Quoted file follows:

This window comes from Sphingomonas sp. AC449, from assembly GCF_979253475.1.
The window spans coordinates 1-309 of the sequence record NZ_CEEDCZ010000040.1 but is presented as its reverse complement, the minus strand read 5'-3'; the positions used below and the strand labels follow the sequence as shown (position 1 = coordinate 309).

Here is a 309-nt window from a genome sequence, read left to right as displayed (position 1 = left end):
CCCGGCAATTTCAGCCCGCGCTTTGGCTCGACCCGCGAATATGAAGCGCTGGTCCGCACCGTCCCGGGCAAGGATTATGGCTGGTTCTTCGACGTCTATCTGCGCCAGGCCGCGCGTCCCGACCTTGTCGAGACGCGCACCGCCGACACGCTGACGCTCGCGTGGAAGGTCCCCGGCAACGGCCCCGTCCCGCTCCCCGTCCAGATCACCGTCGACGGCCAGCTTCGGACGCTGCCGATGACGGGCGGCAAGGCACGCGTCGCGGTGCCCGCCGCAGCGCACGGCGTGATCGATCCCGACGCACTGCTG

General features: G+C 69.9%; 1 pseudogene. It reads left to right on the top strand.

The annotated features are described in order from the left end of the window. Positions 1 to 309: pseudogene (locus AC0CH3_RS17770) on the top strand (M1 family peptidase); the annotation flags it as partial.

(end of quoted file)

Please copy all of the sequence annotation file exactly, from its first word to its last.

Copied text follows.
This window comes from Sphingomonas sp. AC449, from assembly GCF_979253475.1.
The window spans coordinates 1-309 of the sequence record NZ_CEEDCZ010000040.1 but is presented as its reverse complement, the minus strand read 5'-3'; the positions used below and the strand labels follow the sequence as shown (position 1 = coordinate 309).

Here is a 309-nt window from a genome sequence, read left to right as displayed (position 1 = left end):
CCCGGCAATTTCAGCCCGCGCTTTGGCTCGACCCGCGAATATGAAGCGCTGGTCCGCACCGTCCCGGGCAAGGATTATGGCTGGTTCTTCGACGTCTATCTGCGCCAGGCCGCGCGTCCCGACCTTGTCGAGACGCGCACCGCCGACACGCTGACGCTCGCGTGGAAGGTCCCCGGCAACGGCCCCGTCCCGCTCCCCGTCCAGATCACCGTCGACGGCCAGCTTCGGACGCTGCCGATGACGGGCGGCAAGGCACGCGTCGCGGTGCCCGCCGCAGCGCACGGCGTGATCGATCCCGACGCACTGCTG

General features: G+C 69.9%; 1 pseudogene. It reads left to right on the top strand.

The annotated features are described in order from the left end of the window. Positions 1 to 309: pseudogene (locus AC0CH3_RS17770) on the top strand (M1 family peptidase); the annotation flags it as partial.